Measurement of optical properties of molten salts and metallic compounds for advanced solar and nuclear systems
Measurement of optical properties of molten salts for advanced solar and nuclear systems
Massachusetts Institute of Technology. Department of Nuclear Science and Engineering.
Charles W. Forsberg and Thomas J. McKrell.
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Renewable energies can reduce the dependence on fossil fuels. Solar thermal systems designed to use molten salts to directly absorb the solar heat are promising due to (1) potentially higher efficiency in capture of sunlight and (2) use of the salt to simultaneously capture sunlight and store heat in the salt. The optical properties of the molten salts are crucial for the design of such thermal systems because they determine the depth of the salt required to absorb sunlight and allow modeling of the performance of such systems. Molten salts are also being developed as coolants for high temperature reactors. Optical properties are also required to determine the radiative heat transfer of the coolant. The objectives of this thesis were to build a better system to measure these properties and measure the optical properties of the proposed salt for a direct absorption concentrated solar thermal system. The attenuation coefficient of light in a binary nitrate salt mixture (KNO 3-NaNO3 40-60 wt%) was measured over the wavelength range 833-2500 nm and the temperature range 300-400°C. This salt is the leading candidate for the first generation of a proposed concentrated solar power on demand (CSPonD) concept . The relevant data was obtained using a FTIR spectrometer and an experimental apparatus designed for semitransparent liquids. The apparatus was validated using the published data for the attenuation of light in deionized water. The attenuation coefficients of the binary nitrate salt mixture for the lower wavelengths matched the data obtained by Passerini . For the longer wavelengths, the attenuation coefficient peaked around 2.5 Pm as predicted by Drotning . Since certain metallic components of solar and nuclear systems are exposed to the molten salt, it is important to characterize the behavior of their reflectivity in the presence of the molten salt. The reflectivity of 304L stainless steel was measured for the wavelength range 600-5000 nm at incident angles of light 10°, 40°, and 70° after an 8-day molten salt immersion test. The reflectivity was measured to be less than 10% for the solar spectrum.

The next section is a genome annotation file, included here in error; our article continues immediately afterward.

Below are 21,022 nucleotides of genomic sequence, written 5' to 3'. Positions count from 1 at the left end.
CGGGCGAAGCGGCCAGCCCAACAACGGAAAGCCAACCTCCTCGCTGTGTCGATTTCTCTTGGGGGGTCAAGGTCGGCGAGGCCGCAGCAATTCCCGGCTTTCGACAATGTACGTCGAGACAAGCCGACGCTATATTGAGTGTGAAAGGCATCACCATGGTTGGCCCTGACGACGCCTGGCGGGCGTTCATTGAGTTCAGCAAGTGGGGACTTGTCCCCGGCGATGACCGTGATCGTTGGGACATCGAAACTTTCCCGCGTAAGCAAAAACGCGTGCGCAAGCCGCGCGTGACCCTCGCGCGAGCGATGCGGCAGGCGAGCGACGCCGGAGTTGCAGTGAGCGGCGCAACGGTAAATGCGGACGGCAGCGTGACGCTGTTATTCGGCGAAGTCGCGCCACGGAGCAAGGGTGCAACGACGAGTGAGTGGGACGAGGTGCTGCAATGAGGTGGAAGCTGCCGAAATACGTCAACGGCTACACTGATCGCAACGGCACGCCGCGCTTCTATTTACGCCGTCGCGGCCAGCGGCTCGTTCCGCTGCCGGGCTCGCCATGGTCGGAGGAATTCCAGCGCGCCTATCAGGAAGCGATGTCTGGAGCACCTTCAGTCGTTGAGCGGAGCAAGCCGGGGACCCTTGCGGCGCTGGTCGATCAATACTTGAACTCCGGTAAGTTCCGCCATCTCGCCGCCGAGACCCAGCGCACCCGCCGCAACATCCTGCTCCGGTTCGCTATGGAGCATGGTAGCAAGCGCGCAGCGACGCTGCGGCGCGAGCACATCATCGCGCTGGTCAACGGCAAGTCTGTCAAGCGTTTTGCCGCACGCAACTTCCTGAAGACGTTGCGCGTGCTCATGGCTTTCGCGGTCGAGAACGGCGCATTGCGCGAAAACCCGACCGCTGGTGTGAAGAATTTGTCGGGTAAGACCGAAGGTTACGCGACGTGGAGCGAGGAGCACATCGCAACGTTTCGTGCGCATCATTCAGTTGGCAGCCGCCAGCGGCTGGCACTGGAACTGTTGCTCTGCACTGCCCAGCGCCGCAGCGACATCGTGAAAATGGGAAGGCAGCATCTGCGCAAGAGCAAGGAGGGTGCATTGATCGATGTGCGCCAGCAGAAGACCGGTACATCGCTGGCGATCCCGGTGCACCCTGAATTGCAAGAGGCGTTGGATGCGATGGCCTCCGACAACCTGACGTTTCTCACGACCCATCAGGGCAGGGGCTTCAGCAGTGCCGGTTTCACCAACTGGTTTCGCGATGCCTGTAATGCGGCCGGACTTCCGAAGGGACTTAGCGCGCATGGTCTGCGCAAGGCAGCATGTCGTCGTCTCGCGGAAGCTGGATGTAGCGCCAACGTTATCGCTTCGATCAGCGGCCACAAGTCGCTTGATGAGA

Thesis: S.B., Massachusetts Institute of Technology, Department of Nuclear Science and Engineering, 2015."June 2015." Cataloged from PDF version of thesis.Includes bibliographical references (page 29).
DepartmentMassachusetts Institute of Technology. Department of Nuclear Science and Engineering.; Massachusetts Institute of Technology. Department of Nuclear Science and Engineering
Massachusetts Institute of Technology
Nuclear Science and Engineering.